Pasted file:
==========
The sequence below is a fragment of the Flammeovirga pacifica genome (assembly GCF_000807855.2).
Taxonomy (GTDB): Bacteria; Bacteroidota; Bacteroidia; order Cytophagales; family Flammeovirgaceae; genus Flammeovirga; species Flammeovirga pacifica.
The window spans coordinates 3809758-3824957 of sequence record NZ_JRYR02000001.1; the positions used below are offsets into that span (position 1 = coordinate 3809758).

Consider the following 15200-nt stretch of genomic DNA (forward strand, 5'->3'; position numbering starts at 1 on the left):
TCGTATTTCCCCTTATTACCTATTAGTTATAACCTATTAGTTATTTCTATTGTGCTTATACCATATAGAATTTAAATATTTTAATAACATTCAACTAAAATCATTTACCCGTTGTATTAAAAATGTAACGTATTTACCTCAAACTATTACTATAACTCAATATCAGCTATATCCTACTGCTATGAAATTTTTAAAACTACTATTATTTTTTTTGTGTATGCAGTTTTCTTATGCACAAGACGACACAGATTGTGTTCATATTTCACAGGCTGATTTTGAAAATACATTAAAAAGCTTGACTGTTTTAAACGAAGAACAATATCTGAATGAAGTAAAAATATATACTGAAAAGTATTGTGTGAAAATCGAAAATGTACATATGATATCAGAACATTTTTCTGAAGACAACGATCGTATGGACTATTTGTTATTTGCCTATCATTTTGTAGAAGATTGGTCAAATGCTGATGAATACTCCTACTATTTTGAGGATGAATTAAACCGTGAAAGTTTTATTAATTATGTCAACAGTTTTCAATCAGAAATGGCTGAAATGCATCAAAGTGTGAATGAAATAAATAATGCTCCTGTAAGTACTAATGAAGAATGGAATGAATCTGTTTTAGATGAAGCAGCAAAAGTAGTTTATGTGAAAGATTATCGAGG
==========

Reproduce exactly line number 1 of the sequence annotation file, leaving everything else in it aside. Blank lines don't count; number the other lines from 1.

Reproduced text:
The sequence below is a fragment of the Flammeovirga pacifica genome (assembly GCF_000807855.2).